ONE: Early identification of potential cancer patients by frequent review of new consults. Here’s an example of how this benefits veterans: While reviewing consults in early June, 2012, Mr. Leahy realized that 2 consults sounded like probable head-and neck cancer, and they both had initial ENT Clinic appointments scheduled for June 27. I phoned both veterans and changed their appointments to June 7. On June 7, both came to clinic and both were bona-fide ENT cancer cases. End result: By simply looking at their consults and acting early, Mr. Leahy advanced their cancer treatments by 20 days each before they had even seen an ENT physician!
TWO: Setting aside a block of appointments every week specifically for patients who should not wait for a “next-available” appointment, but instead should be seen on an expedited basis.
THREE: Establishing an Excel-based work breakdown structure, or plan, for each cancer patient’s prospective diagnosis and care. Each patient’s treatment is treated as an individual project to be managed and expedited. Each patient’s WBS-sheet also serves as a place for memos about plans, problems, and face-sheet data. This is where Mr. Leahy tracks what is planned and what has happend for each patient.
FOUR: Maintenance of an Outlook based task list to make sure planned elements of cancer treatment do not fall through the cracks. A perfect example this benefits veterans happened this week. Mr. B had been diagnosed in September 2011 with buccal SCCA, easily cured if treated early. Mr. B had had stubbornly refused to come to the hospital for treatment. ENT physicians had declared that no further effort was needed because the patient had refused care. But the Mr. Leahy made an entry onto his task list to try again later . When the “try again” task came due, he crafted and mailed to Mr. B a special letter designed to be opened, read carefully, and not thrown in the trash without due consideration. Two weeks later, Mr. B phoned Mr. Leahy. Mr. Leahy outlined the long-term danger of the cancer and encouraged Mr. B to talk about why he was refusing care. He confided that he was afraid. He and Mr. Leahy talked together about fear. At the end of the conversation, Mr. B accepted an appointment for June 12, and agreed to not miss that appointment no matter WHAT might happen. On June 12, he came to clinic as promised -- even though he only had one leg and needed to take a taxi with his wheelchair. His cancer was excised then-and-there in ENT Clinic. Days-to-Treatment: 303 – which is why that third-quarter-2011 spike in the above graph represents an accomplishment, not a setback.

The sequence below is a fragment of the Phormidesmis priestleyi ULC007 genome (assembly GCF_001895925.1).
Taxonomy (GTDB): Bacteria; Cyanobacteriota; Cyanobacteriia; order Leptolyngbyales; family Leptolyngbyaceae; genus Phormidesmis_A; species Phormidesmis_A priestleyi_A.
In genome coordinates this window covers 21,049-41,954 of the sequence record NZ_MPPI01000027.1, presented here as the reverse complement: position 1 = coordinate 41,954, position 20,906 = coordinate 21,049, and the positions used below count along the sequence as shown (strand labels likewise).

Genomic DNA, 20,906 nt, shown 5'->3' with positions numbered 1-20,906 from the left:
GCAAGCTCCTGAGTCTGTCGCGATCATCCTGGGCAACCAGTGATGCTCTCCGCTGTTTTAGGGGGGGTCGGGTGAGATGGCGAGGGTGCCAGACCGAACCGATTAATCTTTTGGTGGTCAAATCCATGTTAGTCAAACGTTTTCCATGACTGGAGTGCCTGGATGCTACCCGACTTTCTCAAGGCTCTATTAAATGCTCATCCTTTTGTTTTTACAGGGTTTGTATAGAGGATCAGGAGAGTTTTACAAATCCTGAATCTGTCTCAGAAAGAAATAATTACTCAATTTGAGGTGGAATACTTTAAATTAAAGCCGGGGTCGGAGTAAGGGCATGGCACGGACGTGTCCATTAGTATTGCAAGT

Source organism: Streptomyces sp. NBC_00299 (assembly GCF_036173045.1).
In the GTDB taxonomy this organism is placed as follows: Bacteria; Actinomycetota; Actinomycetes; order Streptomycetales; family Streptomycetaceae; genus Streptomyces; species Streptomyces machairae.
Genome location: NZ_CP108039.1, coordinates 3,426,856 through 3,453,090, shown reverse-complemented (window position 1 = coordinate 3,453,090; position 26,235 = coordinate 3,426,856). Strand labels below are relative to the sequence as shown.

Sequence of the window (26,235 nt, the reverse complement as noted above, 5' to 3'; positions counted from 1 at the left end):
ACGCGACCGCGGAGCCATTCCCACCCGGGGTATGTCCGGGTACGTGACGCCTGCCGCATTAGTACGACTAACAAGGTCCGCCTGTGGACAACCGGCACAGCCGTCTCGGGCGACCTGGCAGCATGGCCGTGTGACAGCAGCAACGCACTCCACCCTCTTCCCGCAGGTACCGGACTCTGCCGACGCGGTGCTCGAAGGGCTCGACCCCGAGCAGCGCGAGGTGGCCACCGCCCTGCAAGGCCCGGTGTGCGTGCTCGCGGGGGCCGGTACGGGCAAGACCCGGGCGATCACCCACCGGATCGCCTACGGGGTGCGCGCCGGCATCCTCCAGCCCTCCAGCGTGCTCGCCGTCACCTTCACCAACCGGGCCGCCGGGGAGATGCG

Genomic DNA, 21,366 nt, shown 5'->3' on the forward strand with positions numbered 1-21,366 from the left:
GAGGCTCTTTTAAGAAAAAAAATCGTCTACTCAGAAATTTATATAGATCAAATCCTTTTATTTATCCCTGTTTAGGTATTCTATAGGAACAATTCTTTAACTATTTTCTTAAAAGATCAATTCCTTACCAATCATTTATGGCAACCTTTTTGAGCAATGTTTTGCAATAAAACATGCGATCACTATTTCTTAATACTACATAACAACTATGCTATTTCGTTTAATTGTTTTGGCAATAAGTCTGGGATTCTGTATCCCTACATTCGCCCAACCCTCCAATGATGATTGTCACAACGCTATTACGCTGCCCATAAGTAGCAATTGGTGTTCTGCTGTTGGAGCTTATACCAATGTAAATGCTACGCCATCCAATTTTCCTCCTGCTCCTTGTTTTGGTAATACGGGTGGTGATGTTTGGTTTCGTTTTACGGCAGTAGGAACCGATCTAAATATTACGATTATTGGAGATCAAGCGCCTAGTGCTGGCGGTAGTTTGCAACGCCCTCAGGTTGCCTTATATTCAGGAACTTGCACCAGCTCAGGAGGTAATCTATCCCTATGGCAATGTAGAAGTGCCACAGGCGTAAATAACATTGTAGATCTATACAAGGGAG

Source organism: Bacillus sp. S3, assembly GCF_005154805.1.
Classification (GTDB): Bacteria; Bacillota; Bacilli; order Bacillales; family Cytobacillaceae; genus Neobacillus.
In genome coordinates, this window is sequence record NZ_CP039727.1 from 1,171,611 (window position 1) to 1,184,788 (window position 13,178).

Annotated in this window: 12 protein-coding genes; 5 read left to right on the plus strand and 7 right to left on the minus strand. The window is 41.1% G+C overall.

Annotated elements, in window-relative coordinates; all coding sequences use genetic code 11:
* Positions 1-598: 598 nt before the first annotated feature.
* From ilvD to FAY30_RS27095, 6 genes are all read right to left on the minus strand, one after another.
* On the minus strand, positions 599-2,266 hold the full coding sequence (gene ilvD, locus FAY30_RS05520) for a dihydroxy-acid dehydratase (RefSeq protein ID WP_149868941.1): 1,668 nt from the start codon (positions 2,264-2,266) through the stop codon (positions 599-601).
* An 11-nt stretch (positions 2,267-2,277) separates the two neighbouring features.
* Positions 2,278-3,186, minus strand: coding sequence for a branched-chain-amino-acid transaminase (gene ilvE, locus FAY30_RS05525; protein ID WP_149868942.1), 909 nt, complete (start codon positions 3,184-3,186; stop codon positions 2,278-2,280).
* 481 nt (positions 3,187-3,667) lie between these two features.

FIVE: Establishment of a calendar so that we can see important elements of what is happening with all ENT cancer patients on any particular day
SIX: Identification of non-compliant patients and other deviations from the treatment-plan using the Plan of Care Exceptions Report
SEVEN: Establishment of a repeating list of cancer patients needing post-treatment or during-treatment follow-up, with frequencies that vary from q-month to q-year. This ensures that post-treatment Clinic follow-up visits do not fall through the cracks.
Mr. Leahy lives in an old farmhouse in the Washington, DC suburbs. He and his wife have four daughters. He enjoys reading, hiking, photography, and trap shooting.